We have fact-checked the Del Mar Woodpecker ’s “Spotlight 9.2020” entitled “WE GOT NOTHING FOR THE BIG BUCKS THAT THE CITY SPENT ON LITIGATION: Short Term Vacation Rentals – Wash, Rinse, Repeat.” Here are the most egregious factual errors.
CLAIM #1: “Del Mar has no legal regulations or standards for STRs.”
FACT: Del Mar has a balanced program of STR regulations and standards.
- The 7/28 STR program was adopted by City Ordinance No. 934 in 2017. It was adopted by a 4-1 vote, including councilmember Druker voting ”yes.” It is in the City code today and not subject to any litigation. The legal challenge that was filed against 7/28 by STR proponents was dismissed. The 7/28 program applies to STR uses in the Residential zones (other than R-C), and allows homes or residential units to be rented on a short-term (under 30 day) basis for up to 28 days per year, in minimum 7-day increments. Rentals of 30+ days are allowed on an unlimited basis in the residential zones.
- The City’s Forbearance Period Resolution was adopted in 2017 (Resolution 2017-71) and extended in 2018 (Resolution 2018-62). The Forbearance regulation of STRs in residential zones is in effect today. The rules prohibit all new STRs in residential zones except those that can prove operation pre-April 2016. There are approximately 29 STRs that have qualified under the forbearance period, and many attempts at new STRs in residential zones have been prevented. There is no litigation pending as to the Forbearance Period.
- STRs are allowed and regulated by zoning free of the 7/28 rules in the Visitor, Commercial, and Residential-Commercial zones, as well as in Specific Plan and time share areas, including the L’Auberge, 941, and Wave Crest. These allowed STR uses are regulated by existing zoning.
- Bottom line: STRs are allowed by zoning in most non-residential zones. In residential zones new STRs (post April 2016) are not allowed. The 7/28 ordinance is on the books but lacks Coastal approval to add it to the city LCP. The Forbearance rules are in effect.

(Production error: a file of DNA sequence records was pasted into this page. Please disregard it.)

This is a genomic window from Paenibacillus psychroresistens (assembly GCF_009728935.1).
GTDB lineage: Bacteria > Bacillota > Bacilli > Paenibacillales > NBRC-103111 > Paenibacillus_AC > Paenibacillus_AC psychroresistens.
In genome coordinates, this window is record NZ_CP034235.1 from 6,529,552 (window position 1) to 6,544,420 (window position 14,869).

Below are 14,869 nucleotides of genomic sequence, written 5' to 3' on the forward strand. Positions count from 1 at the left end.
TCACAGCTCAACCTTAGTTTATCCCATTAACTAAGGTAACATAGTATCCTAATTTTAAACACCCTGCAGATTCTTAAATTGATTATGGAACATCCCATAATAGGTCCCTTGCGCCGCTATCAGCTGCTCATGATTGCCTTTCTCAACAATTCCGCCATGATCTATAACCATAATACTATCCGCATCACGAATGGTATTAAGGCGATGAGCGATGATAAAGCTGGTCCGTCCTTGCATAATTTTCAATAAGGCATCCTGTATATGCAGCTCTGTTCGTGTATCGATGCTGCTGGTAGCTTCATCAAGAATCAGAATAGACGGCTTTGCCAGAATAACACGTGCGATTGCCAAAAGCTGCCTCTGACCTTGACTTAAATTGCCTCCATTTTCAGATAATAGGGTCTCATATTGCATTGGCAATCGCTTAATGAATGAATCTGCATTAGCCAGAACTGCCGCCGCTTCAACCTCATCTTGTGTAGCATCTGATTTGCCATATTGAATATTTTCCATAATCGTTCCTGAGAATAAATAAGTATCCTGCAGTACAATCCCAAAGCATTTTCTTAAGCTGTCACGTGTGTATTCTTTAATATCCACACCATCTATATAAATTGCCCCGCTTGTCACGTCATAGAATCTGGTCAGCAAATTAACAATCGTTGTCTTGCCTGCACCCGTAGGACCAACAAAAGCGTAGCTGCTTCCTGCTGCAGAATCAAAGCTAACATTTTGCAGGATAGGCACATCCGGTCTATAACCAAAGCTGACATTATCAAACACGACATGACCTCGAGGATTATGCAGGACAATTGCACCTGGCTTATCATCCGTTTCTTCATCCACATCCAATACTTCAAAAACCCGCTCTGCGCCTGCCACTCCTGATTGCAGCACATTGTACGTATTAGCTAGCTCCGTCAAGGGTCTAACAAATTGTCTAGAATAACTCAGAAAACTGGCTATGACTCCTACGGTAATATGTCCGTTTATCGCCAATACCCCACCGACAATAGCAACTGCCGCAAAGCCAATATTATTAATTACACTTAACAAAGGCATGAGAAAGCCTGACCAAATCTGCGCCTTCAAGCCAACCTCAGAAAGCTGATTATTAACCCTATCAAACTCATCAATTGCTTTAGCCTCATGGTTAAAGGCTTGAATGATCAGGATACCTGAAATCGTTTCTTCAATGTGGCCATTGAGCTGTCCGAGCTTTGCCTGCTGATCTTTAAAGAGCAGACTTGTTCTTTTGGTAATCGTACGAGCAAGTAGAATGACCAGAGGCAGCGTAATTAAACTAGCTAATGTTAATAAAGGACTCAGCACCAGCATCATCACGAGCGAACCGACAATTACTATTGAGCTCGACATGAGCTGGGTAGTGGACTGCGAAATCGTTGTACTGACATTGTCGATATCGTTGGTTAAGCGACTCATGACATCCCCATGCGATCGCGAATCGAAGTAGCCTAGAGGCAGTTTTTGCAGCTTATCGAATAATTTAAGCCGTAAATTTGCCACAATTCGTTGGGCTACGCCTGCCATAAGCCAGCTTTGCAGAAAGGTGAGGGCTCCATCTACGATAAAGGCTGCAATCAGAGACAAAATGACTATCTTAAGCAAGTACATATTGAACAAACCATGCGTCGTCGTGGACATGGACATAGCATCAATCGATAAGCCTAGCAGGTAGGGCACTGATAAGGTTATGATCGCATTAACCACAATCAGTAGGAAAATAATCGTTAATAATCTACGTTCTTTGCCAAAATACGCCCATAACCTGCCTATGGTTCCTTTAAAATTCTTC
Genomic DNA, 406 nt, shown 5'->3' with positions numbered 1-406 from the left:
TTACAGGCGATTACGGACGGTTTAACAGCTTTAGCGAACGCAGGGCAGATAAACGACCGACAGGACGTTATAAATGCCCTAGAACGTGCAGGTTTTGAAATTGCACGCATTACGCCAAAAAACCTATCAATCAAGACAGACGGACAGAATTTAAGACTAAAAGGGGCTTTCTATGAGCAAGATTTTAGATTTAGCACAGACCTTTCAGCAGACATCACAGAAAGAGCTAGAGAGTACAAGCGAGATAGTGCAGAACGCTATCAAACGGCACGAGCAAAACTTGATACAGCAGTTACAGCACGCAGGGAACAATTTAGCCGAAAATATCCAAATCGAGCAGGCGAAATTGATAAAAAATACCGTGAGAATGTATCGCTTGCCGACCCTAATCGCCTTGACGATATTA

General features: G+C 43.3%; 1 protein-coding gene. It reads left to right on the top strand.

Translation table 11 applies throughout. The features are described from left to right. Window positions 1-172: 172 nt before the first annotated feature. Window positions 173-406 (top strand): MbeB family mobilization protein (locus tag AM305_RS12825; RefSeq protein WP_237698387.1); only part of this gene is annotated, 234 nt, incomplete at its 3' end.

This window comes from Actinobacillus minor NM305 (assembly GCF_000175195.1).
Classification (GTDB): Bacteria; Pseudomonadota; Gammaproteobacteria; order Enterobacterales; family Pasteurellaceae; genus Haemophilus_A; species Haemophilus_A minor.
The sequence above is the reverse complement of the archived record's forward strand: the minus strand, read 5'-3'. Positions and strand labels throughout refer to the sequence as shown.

CLAIM #2: The city’s ill-conceived 7/28 plan amounted to a virtual ban of short-term rentals (STRs).
FACT: STRs are NOT banned in Del Mar. They are allowed in many zones as noted above and in time shares and specific plans. In the residential zones they are allowed for 7 day stays for a maximum of 28 days per year.
COMMENT: The Woodpecker and its pro STR supporters repeatedly and falsely claim Del Mar “bans“ STRs. Del Mar doesn’t “ban” STRs. It has a balanced program allowing unrestricted STRs in the commercial, residential-commercial, and visitor zones designed to accommodate visitors, allows them in specific plans and time shares, and limits them to 7/28 in the residential neighborhoods where we live. The Woodpecker creates a straw man “ban” and then shows it no mercy, avoiding addressing Del Mar’s actual program.
CLAIM #3: The fruitless pursuit of the 7/28 plan is now dead.
FACT: 7/28 is on the books in Del Mar.
To be ”dead” 7/28 would need to be repealed by council or declared invalid by a final court judgment. Neither has happened.
CLAIM #4: “…the city did not benefit from Transient Occupancy Taxes (TOTs)…”
FACT: The voters rejected charging TOT on STRs in 2010’s Prop J ballot measure. It's true TOT is not collected, but that is due to voter action, not the city council. The Woodpecker’s speculation that money could have been collected by TOT on STRs is baseless, since that is not allowed by the voter rejection of Prop J.
CLAIM #5: “Worden/Haviland have now lost all STR lawsuits…”
FACT: Here is the accurate status on the lawsuits over STRs:
- Challenge to the 7/28 ordinance brought by pro-STR operators: dismissed in favor of the city.
- Challenge to city compliance with the Public Records Act regarding STRs: City prevailed; fee award to petitioners based on a precedent for awarding fees to a “losing party” in some cases.
- Challenge to the City’s Interpretation Resolution regarding STRs: Dismissed by trial court pending CEQA review, no decision on the merits; settlement pending.
- City case involving Coastal Commission, seeking clarification of zoning authority (the only case initiated by the City): dismissed on a technicality as “moot,” no decision on the merits; appeal filed but dismissed before significant costs were incurred.
CLAIM #6: “The Superior Court ruled: ‘the Resolution (7/28) constitutes a project under CEQA and should have been reviewed accordingly.’”
FACT: The referenced court ruling addressed the city’s Interpretation Resolution, NOT the 7/28 ordinance. It is the Woodpecker that added the erroneous parenthetical (7/28) which completely misrepresents the court’s CEQA decision as applying to the 7/28 Ordinance. There is no court ruling that more CEQA review is required on the 7/28 ordinance. CEQA review was completed on 7/28 at the time of its adoption in 2017.